On an even larger scale, if an algorithm claims to predict which of various candidates would make the best president, prime minister, judge or senator, do we just give up voting altogether? After all, the voters seldom put in leaders who truly deliver what they promised. Or will the experts try to convince us that an algorithm-based AI should be our president and Congress and Court and make our top government decisions—getting rid of human error altogether?

And in all this, let’s not forget that someone can access the algorithms. All computers can be hacked—so far. As author Marc Goodman put it: “There’s never been a computer system that’s proven unhackable.”[xxxvi] Bigger technologies mean bigger hacks, with more drastic impact on people.

And won’t the growth of the Internets just funnel more and more power to a few elites who control the algorithms? The answer is “Yes. Emphatically yes!”

In fact, is there any way to stop this from happening?

11. “Reshoring.” This means that when high tech processes like 3D printing, gene mapping, and RFID tagging become mainstream around the world, many industrial jobs will be lost—but a lot of high-tech jobs will move back to the most advanced nations in search of highly-trained workers with expertise in areas conducive to high tech.[xxxvii] Whether this will happen or not remains to be seen. It may not happen at all. “…many workers [may]…end up permanently unemployed, like horses unable to adjust to the invention of the tractors.”[xxxviii]

12. Portfolio Careers. These occur where a person’s career includes doing several different jobs for different employers in the same day.[xxxix] For example, one person might be a teacher during the school day, a restaurant manager during the evenings, and an eBay seller in his spare time—all to make ends meet. Portfolio careers may become very widespread in the new economy. A lot of people probably won’t like such a development, leading to increased class divisions and conflicts.[xl]

13. Even Greater Class Divide. As Schwab wrote: “…half of all assets around the world are now controlled by the richest 1% of the global population, while the lower half” of the population control less than 1% of world assets.[xli] Or as the Tapscotts put it: “…the global 1 percent owns half of the world’s wealth while 3.5 billion people earn fewer than 2 dollars a day.”[xlii]

To be continued next week …

NOTES

[i] Schwab, 15, 147-148; see also Kevin Kelly, The Inevitable, 2016, 50-51; Brynjolfsson, 14-20; See Sam Smith, “The Truth About the Future of Cars,” Esquire, April 2016, 69-74; Erin Griffith, “Disconnected,” Fortune, August 1, 2016, 44.

[ii] See Smith, 69-74.

[iii] Scwhab, 15; see also Brynjolfsson, 36-37; Kelly, 53.

[iv] Schwab, 15, 22, 161-167.

[v] Andrea Smith, “Print Your Candy and Eat it Too,” Popular Science, January 2015, 24.

[vi] Ibid.

[vii] Schwab, 16.

[viii] Ibid., 17.

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“The Coming Tide”

July 25th, 2017 // 7:22 am @

A Prediction

For decades the Democrats proudly saw themselves as the party of the little guy and the working poor. Republicans were considered the party of Wall Street, white collar professionals, and big business. But these alignments have changed during the opening years of the 21st Century. The Democrats are now, as The Atlantic put it, “a coalition of Millennials, minorities, and white professionals.” The Republicans consist of whatever is left over, which amounts to a majority of people in the large majority of states.

Perhaps the most striking thing about this new political arrangement is that so many white-collar professionals are now Democrats. Moreover, a large number of them are genuinely liberal, even progressive. This is a major departure from historical trends.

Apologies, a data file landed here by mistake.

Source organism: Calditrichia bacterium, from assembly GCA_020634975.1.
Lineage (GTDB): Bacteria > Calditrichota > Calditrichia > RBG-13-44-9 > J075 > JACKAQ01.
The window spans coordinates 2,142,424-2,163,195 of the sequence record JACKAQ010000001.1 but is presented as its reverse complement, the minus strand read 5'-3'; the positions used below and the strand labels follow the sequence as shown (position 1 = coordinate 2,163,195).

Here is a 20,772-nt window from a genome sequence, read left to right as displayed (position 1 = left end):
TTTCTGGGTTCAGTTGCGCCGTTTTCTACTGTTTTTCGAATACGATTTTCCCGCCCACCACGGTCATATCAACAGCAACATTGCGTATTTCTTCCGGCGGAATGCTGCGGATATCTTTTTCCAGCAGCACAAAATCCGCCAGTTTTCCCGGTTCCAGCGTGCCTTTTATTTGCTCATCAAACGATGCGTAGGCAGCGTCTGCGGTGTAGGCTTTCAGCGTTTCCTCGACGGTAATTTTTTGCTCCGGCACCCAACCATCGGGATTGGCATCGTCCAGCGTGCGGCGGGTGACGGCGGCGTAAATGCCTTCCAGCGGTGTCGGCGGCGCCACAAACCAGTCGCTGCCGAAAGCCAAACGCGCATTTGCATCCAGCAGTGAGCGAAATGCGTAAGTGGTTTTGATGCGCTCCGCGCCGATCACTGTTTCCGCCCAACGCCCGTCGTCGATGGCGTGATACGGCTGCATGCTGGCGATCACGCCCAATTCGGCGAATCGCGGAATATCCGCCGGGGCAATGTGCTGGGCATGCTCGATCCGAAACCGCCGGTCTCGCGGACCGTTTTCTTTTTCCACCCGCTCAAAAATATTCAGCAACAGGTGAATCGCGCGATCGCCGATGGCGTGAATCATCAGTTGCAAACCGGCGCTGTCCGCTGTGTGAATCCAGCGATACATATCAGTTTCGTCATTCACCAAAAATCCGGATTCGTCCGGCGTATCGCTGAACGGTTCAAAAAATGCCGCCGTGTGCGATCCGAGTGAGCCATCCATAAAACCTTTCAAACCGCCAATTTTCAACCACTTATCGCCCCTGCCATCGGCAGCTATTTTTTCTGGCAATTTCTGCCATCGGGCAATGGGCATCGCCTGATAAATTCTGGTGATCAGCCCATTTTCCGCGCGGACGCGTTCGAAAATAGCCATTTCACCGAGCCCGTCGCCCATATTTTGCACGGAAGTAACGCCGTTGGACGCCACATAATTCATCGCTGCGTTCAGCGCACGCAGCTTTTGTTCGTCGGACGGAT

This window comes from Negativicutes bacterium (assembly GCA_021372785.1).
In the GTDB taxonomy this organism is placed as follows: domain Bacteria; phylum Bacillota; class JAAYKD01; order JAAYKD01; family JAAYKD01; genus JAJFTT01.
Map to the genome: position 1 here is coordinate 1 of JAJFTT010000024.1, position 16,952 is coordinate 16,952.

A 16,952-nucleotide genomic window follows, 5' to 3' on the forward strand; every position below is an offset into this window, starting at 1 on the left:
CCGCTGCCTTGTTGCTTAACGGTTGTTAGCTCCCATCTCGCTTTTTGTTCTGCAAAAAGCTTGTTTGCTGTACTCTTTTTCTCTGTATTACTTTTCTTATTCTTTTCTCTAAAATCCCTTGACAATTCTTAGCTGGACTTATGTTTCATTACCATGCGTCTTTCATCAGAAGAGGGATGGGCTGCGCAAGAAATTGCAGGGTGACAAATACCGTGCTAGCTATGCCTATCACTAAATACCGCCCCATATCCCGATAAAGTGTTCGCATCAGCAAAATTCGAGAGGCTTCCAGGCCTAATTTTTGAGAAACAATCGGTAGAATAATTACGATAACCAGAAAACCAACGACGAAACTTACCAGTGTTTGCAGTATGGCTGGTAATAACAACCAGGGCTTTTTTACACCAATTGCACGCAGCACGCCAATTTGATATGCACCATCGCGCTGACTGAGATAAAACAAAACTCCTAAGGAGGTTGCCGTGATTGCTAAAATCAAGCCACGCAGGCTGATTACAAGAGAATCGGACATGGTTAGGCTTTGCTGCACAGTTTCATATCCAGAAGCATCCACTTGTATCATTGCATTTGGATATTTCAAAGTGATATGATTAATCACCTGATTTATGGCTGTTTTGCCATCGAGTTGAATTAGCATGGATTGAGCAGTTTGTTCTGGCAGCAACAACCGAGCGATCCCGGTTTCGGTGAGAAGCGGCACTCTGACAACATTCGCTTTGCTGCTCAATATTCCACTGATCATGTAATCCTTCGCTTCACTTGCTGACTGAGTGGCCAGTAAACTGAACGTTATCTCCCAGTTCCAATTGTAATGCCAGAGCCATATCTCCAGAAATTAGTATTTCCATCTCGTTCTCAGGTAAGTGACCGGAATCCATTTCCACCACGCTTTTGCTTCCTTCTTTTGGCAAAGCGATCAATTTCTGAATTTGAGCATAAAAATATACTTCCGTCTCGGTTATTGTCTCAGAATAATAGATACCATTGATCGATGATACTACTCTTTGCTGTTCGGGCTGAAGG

The most obvious reason for this shift is something members of the professional class have in common: years of participation in and graduation from the modern American university system. To find success in today’s campus environment often corresponds with embracing academe’s general values, processes, and views. When such views emphasize diversity of thought and vigorous debate of different ideas, the result is a certain kind of learning—and a certain kind of graduate. This approach helped make American universities the best in the world.

But when such views and values include rejection of diverse ideas, religious values, and pressure to adopt one overarching political and cultural perspective (pervasively advanced by the Left), a different result is natural. A different kind of typical graduate is also inevitable. This is where we find ourselves today. As the American campus has moved increasingly Left, the culture experienced and accepted by a large number of its participants has followed suit.

College Flight

This leaves many conservative or religious families, and others who aren’t particularly conservative or religious but don’t want their college youth to be ridiculed for their views or indoctrinated with blatant liberalism, with a difficult choice. College, long considered a required rite of passage into adulthood by many families, is becoming less attractive to a lot of people. The rebuttal is that the financial rewards of a college degree make it unavoidable. This boils down to two widely accepted but currently weakening views:

  1. College leads to financial success
  2. Financial success requires college

Perception is never quite as accurate as reality. Belief #1 (college leads to financial success) is a partial truth. It turns out to be true for some people, not true for others. In the 2010s, it is false for more than half of college graduates. Belief #2 (financial success requires college), on the other hand, is patently false. There are many people with financial success and means who dropped out of college or never enrolled at all. Indeed, many business owners who never finished college find their company bombarded with resumes and applications of those who did.